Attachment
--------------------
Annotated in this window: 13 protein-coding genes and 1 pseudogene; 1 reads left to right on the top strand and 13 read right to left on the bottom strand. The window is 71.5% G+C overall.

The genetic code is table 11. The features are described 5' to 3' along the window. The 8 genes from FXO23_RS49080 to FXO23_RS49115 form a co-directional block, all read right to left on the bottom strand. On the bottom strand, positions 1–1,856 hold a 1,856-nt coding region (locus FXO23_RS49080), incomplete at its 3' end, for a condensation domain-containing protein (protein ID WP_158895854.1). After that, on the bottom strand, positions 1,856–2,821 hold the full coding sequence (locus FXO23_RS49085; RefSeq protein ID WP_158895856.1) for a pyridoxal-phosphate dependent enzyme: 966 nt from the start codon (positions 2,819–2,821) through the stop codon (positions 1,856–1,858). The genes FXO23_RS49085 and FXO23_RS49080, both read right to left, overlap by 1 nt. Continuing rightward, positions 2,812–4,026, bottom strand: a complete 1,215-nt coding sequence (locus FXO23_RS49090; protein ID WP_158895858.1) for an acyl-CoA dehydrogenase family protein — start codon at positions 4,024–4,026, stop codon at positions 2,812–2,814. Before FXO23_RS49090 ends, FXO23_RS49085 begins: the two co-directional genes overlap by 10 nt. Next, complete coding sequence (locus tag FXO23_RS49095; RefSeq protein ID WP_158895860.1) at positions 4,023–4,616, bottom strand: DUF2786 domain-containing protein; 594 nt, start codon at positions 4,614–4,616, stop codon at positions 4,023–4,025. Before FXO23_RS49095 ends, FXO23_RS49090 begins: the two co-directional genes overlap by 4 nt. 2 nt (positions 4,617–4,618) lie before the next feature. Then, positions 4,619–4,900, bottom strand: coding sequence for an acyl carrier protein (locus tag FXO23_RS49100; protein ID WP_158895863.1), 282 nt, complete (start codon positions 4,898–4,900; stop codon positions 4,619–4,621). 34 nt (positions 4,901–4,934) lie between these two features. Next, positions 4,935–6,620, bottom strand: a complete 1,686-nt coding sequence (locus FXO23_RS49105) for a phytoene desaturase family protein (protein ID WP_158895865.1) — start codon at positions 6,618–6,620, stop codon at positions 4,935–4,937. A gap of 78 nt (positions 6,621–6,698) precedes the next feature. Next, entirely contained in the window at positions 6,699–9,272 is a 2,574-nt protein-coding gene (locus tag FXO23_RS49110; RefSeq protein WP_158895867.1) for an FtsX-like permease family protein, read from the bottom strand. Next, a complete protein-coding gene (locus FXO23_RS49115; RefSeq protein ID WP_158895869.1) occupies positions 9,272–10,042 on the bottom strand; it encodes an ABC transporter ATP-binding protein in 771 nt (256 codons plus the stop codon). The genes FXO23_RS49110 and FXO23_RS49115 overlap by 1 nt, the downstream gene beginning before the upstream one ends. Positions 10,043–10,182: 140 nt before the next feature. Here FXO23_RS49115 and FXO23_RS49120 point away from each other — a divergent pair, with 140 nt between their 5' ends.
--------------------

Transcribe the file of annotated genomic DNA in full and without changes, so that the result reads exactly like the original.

Annotated in this window: 13 protein-coding genes and 1 pseudogene; 1 reads left to right on the top strand and 13 read right to left on the bottom strand. The window is 71.5% G+C overall.

The genetic code is table 11. The features are described 5' to 3' along the window. The 8 genes from FXO23_RS49080 to FXO23_RS49115 form a co-directional block, all read right to left on the bottom strand. On the bottom strand, positions 1–1,856 hold a 1,856-nt coding region (locus FXO23_RS49080), incomplete at its 3' end, for a condensation domain-containing protein (protein ID WP_158895854.1). After that, on the bottom strand, positions 1,856–2,821 hold the full coding sequence (locus FXO23_RS49085; RefSeq protein ID WP_158895856.1) for a pyridoxal-phosphate dependent enzyme: 966 nt from the start codon (positions 2,819–2,821) through the stop codon (positions 1,856–1,858). The genes FXO23_RS49085 and FXO23_RS49080, both read right to left, overlap by 1 nt. Continuing rightward, positions 2,812–4,026, bottom strand: a complete 1,215-nt coding sequence (locus FXO23_RS49090; protein ID WP_158895858.1) for an acyl-CoA dehydrogenase family protein — start codon at positions 4,024–4,026, stop codon at positions 2,812–2,814. Before FXO23_RS49090 ends, FXO23_RS49085 begins: the two co-directional genes overlap by 10 nt. Next, complete coding sequence (locus tag FXO23_RS49095; RefSeq protein ID WP_158895860.1) at positions 4,023–4,616, bottom strand: DUF2786 domain-containing protein; 594 nt, start codon at positions 4,614–4,616, stop codon at positions 4,023–4,025. Before FXO23_RS49095 ends, FXO23_RS49090 begins: the two co-directional genes overlap by 4 nt. 2 nt (positions 4,617–4,618) lie before the next feature. Then, positions 4,619–4,900, bottom strand: coding sequence for an acyl carrier protein (locus tag FXO23_RS49100; protein ID WP_158895863.1), 282 nt, complete (start codon positions 4,898–4,900; stop codon positions 4,619–4,621). 34 nt (positions 4,901–4,934) lie between these two features. Next, positions 4,935–6,620, bottom strand: a complete 1,686-nt coding sequence (locus FXO23_RS49105) for a phytoene desaturase family protein (protein ID WP_158895865.1) — start codon at positions 6,618–6,620, stop codon at positions 4,935–4,937. A gap of 78 nt (positions 6,621–6,698) precedes the next feature. Next, entirely contained in the window at positions 6,699–9,272 is a 2,574-nt protein-coding gene (locus tag FXO23_RS49110; RefSeq protein WP_158895867.1) for an FtsX-like permease family protein, read from the bottom strand. Next, a complete protein-coding gene (locus FXO23_RS49115; RefSeq protein ID WP_158895869.1) occupies positions 9,272–10,042 on the bottom strand; it encodes an ABC transporter ATP-binding protein in 771 nt (256 codons plus the stop codon). The genes FXO23_RS49110 and FXO23_RS49115 overlap by 1 nt, the downstream gene beginning before the upstream one ends. Positions 10,043–10,182: 140 nt before the next feature. Here FXO23_RS49115 and FXO23_RS49120 point away from each other — a divergent pair, with 140 nt between their 5' ends.